It wasn’t Relish Running weather on Sunday. It was pure Centurion weather and as I opened the curtains on Sunday morning I couldn’t wait.
I love running in the rain and whilst this is an ultrarunning perspective, to run a ‘shorter’ distance such as a marathon, which doesn’t have to take into account night legs or change of clothes, running in the rain is fantastic. In its essence, you are never going slow enough to get cold.
After losing my mojo following the Thames Path 100 back in May, I opted to drop the 12 Labours of Hercules and run this race instead, to have a fast run and get my passion back. It didn’t all go to plan, but three days on my legs hurt more than they did after any 100 miler, so I certainly didn’t hold back.
The morning started stressfully as we had some childcare issues, but fortunately a friend stepped in and saved the day. It came very close to me not even making the start line, so once I was running it was great to just be out there at all.
Monty and Luena both finished the kids race, despite the rain and got their medals. They then watched me start the marathon. On the day in addition to the marathon there was also a half, 10k and 5k so the starts happened in waves. Fortunately due to the weather it was great for me that the marathon and half were the first wave to go off together. Personally I would have preferred to have the half go off first as they are naturally quicker, running a shorter distance, but it didn’t cause too many issues.
Now, having watched Mo Farah win the 3000m on Friday night at the anniversary games, I was conscious that there was one guy who paced the first 2000m and then dropped off to let the race unfold. This stuck in my mind and I also thought of the guy who ran Boston this year and trained himself to run at a pace to match the elite East Africans for 5 miles and was leading the Boston Marathon for the first 5k and promised his kids he would, who were watching on TV. I love that story. So, I said to the kids they would see me leading the race as I went out of site.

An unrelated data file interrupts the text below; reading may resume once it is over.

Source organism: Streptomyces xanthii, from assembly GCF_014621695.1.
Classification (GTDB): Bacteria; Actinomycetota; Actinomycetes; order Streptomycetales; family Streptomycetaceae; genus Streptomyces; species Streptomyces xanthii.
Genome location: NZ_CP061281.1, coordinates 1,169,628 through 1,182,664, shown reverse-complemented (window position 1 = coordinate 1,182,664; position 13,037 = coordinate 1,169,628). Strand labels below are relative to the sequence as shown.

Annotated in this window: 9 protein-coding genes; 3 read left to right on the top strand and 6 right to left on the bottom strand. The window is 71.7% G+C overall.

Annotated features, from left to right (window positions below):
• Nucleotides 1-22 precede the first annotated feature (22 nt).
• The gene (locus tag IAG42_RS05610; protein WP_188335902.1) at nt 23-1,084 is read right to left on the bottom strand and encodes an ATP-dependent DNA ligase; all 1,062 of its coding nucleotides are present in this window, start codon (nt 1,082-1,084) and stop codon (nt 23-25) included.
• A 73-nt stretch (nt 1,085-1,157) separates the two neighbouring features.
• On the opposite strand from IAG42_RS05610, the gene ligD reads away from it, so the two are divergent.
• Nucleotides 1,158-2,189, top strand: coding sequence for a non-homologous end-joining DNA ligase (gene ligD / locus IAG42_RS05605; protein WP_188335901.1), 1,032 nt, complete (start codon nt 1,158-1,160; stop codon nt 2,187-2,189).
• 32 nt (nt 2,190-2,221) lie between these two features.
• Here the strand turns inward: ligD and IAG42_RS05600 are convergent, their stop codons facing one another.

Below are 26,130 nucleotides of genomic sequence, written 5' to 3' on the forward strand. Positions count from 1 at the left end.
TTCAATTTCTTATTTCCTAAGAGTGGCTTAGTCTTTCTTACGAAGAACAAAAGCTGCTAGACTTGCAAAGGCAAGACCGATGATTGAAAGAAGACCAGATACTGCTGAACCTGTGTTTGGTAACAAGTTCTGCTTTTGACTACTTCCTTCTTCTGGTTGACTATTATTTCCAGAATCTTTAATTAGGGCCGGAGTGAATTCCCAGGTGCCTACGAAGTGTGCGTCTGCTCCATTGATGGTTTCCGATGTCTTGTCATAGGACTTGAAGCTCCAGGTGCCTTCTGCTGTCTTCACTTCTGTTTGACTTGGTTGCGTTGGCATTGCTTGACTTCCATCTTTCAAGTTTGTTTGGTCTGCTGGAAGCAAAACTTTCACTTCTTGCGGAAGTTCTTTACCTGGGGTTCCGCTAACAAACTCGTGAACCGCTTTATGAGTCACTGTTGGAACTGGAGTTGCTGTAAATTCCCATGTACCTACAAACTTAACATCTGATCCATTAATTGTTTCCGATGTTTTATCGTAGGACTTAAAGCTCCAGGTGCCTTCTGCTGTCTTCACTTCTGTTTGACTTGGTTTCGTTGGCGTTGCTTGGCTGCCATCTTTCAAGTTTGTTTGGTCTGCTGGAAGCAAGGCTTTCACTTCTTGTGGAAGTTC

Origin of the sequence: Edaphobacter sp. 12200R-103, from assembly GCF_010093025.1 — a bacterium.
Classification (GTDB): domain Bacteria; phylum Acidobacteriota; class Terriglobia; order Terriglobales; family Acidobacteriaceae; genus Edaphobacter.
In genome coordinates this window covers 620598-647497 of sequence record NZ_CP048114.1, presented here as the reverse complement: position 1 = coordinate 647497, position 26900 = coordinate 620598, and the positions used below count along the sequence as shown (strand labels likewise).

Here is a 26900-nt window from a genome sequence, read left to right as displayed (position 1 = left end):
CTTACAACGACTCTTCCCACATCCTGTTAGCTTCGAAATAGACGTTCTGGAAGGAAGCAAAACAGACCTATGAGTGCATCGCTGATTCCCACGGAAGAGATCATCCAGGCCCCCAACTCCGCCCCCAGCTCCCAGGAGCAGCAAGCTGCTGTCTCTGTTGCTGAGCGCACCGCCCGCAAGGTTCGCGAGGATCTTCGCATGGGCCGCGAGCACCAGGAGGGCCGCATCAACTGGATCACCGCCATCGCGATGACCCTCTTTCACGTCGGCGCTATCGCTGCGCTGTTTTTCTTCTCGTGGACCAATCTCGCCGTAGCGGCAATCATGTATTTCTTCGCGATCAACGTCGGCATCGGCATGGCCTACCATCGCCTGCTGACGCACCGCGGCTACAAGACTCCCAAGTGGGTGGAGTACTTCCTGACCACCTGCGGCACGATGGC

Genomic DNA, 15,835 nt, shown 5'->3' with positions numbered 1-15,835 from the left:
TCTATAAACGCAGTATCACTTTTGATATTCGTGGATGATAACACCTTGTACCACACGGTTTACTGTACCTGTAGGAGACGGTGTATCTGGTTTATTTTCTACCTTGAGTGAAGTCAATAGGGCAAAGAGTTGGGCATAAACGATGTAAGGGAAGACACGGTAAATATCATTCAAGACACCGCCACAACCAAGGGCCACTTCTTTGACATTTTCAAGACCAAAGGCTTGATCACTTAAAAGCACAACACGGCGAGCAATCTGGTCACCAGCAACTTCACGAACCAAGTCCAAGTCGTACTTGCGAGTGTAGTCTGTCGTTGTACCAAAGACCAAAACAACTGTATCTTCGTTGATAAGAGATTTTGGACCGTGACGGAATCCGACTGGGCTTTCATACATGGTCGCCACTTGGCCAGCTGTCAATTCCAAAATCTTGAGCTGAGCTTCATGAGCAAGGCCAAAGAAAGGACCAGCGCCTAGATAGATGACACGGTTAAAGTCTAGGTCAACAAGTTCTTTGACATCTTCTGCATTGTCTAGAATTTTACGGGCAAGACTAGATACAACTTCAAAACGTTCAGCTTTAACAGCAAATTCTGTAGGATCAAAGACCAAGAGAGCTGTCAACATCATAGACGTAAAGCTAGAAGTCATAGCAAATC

There is also a slight possibility that I forget I am not very good at this. So I went haring off and found myself in the lead as I hit the first turn. I slowed as I move out of site of the kids, but so did everyone behind me and I found myself still leading at the 2k point. Unexpected. I just need to work out how to maintain this for the next 40k and I’ve got the marathon distance licked. Simples.
So, bearing in mind that I wasn’t just leading the marathon but also the half marathon (and also don’t forget, I am not very good at this), something was quite clearly wrong and unsustainable. I slowed and thankfully started to be passed so I could relax a bit.
The race itself was great fun and I got chatting to Jonathan Carter who is running 48 marathons this year for charity and is the RD of The Fellsman race. I also was passed by Brian Robb after about 10k (how I was in front of him for this long I have no idea) and he went on to finish second with Jonathan in 9th. Both great runs from great blokes.
Since being in London I have been so busy these last few weeks that I knew I didn’t stand a chance at a good race, but wanted to enjoy it most of all. I struggled with the enjoyment but had some good patches and some low patches. Typically the low patches were on the long flat sections, coincidentally where Solange was marshalling, so she saw the lowest ebb of my race, but honestly whilst it was a tough day, it was a good day.
I finished lap one in 12th place and ended the race in 24th, literally walking the last 3k or so. It wasn’t my finest hour but I was only four minutes slower than my 20th place in 2013 and with some very slippery, wet conditions so considering I was not as fit as I would have liked starting this race, I can’t be disappointed with the result. I was 40 minutes behind the winner, so lost 10 minutes per 10k, which really isn’t that bad as, after all, I am not very good at this, but you know what? I love running and I am back. Roll on the Cotswold Way 100.
A huge thanks to Tom Room who is one of the best but lowest key race directors in the UK. If you haven’t run a relish race, whether one of their winter 5 or 10k’s or summer longer races, I can’t rate them highly enough. Also to every single marshall who were out in force on the course- there must have been 100 of them, always smiling despite the weather being horrific to stand still in all day. British races at their finest.